• Alice Bowie||

    Yes. It was her home.

    And, I'm not the bit surprised that they threw the book at her.

  • bersc52||

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  • plusafdotcom||

  • Rrabbit||

    Whether you believe her story or not, this woman does not deserve two decades in prison.

    ^^This^^

    Apart from that, Zimmerman was able to collect a six digit amount for his defense fund. So much that the Zimmermans were thinking loud about what they could buy with all that money.

    Did Alexander have similar funds available during the first trial? Probably not ...

    One reason more black Americans are found guilty in court is that they cannot afford to pay for a good defense team. Which is sick, the law should not effectively be "if you do not have 200k, nor can raise them, you are guilty as charged".

  • Not an Economist||

    The reason Zimmerman got the money is because the victim's family lawyer released an old photo of the victim to gin up support for a murder charge, implying the victim was just walking home when Zimmerman killed him. Then a bunch of racially obsessed hucksters, charged down to Florida to demand justice and that raised the visibility of the case.

    This case no one knew about until it was over. The prosecutor in this case and the Zimmerman case are the same.

  • Rich||

    The reality is more complicated, starting with the fact that Zimmerman, although frequently described as white, has a Peruvian mother and an Afro-Peruvian great-grandfather.

    That *is* complicated. I thought Zimmerman is Hispanic. Also, what about his *other* great-grandfathers?

    For entertainment, check out these examples of how people self-ID and categorize themselves in the U.S. Census. (Click on the faces.)

    Seriously, this racial bullshit can't end soon enough.

  • SugarFree||

    For entertainment, check out these examples of how people self-ID and categorize themselves in the U.S. Census.

    So the changing face of America is not very attractive and is completely devoid of emotion? [shiver]

  • Rich||

    "Please try to look pleasant. After the photo is taken you may resume your natural expression."

  • SugarFree||

    The free space on the bingo card is freaking me out. I think I killed one of those with a flamethrower in Fallout 3.

  • WTF||

    Seriously, this racial bullshit can't end soon enough.

    But, it's already ended - the election of Obama has ushered in a post-racial America!

  • wareagle||

    "afro-peruvian." Are you fucking kidding me? Just how balkanized can we become in describing folks -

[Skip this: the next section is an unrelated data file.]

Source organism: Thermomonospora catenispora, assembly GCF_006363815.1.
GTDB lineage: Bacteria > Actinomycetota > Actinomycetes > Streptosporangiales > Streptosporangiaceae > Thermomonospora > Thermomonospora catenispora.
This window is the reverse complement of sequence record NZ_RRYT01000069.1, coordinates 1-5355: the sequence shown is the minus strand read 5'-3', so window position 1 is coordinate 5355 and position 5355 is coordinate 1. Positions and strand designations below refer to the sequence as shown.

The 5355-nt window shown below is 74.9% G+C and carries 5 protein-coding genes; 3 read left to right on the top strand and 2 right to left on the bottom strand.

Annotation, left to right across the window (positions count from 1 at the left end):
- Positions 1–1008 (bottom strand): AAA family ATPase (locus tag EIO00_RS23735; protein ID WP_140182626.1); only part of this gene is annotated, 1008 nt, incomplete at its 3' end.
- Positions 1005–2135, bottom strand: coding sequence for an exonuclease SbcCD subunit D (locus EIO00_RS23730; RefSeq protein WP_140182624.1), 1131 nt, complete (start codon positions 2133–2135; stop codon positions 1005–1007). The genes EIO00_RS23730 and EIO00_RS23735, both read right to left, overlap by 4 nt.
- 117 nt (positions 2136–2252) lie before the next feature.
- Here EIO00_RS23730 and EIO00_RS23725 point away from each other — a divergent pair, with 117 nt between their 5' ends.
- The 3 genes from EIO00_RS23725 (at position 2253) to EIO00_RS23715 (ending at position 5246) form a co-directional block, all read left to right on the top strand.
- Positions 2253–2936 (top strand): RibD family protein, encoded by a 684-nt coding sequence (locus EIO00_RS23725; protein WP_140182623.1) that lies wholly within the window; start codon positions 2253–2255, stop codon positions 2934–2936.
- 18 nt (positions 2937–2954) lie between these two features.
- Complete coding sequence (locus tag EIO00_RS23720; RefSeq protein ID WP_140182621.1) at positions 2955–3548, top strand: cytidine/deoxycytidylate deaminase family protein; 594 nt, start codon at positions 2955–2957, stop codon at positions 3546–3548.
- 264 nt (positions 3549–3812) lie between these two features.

• SweatingGin||

    Would that be Mestizo?

  • Rich||

    I am amazed the "Afro-" tag is accepted in the first place. We don't say "North Americo-", do we? At least have the decency to say "Zairo-" or "Botswano-" or whatever. To lump these into a *continental* label is -- dare I say it? -- RACIST!

  • Heroic Mulatto||

    Well, the fact is that for many of those folks, they have no clue which country in Africa their ancestors were abducted from.

    Jus' sayin'

  • Rich||

    Note to self: Use less-subtle sarcasm.

    Another aspect to this stuff: If it's so darned important to categorize people, at least be scientific and use DNA analysis.

  • Heroic Mulatto||

    Don't flatter yourself. There was neither subtlety or sarcasm in your post; you were merely playing "Let's Laugh at the Mulattoes!" while hiding behind an unwarranted sense of self-righteousness in pretending "I don't care about labels."

    We "heavily-mixed" folks have just as every right to be interested in the totality of our heritage and express it fully. Someone stating their ethnic heritage is "Afro-Peruvian" or "Black-Korean-German" or "Hinjew" is no more or less obnoxious than someone describing him or herself as "English-Scottish-Welsh" or "A little of everyplace in Europe".

  • Ann N||

    the issue is when ppl think their genetic nuance is entitled to an honered place in public education.

    'not knowing' has been redefined as ignorance. the obvious implication being if you dont know the details of particular races/cultures, then you are a troglodyte, or simply a 'racist'.

    there is no mandatory curiculum and you arent entitled to having others educated about your heritage. other ppls knowledge is their choice. fuck off 99% of black america.

    how would you feel if we ran around trying to tell everyone about irish history and irish struggles and concerns, and act like there is something wrong with ppl for not taking it seriously? oh you dont know we have leperchauns? how dare you, you ignorant asshole. you need some diversity training.

    welcome to black history month. welcome to every discussion i've had with a black person on race. welcome to pretty much every black comedian.

    at times black america goes out of its way to defy social norms as an opportunity to educate others about their culture.

    its simply the wrong way to share something that is important to you. this is how you stuff a dick down someones throat, not share intimacy and respect. if it was about understanding and not pushing a real dogma it would be voluntary. but this 'sharing' is done at cost to others, either in time or comfort.

  • Ann N||

    i'll leave you with 1 last thought: your ideological cellmate is white supremecy. that is who wraps their identity in their race. "I'm a strong black man" that is a deep and moving selfconcept for a majority of aspiring black males. defined by race just like the kkk. kkk is more concentrated, but its a fringe element, whereas 'strong black man' is mainstreamed in black america. its the exact same material.

    what galls me is the audacity of expectation and entitlement for 1 group above others. and its pushed with language of 'equality'.

  • ||

    I have a little trouble with a woman, having been brutalized in the past by her ex, being charged with defending herself and her home. Even if she went to the garage and returned with a gun, it was her house, she had already told him to leave, felt threatened by him, and had a restraining order against him. Should she not be able to move freely around her house in safety? If her safety in her home is compromised does she not have the right to restore that safety?

    Florida does have a castle doctrine.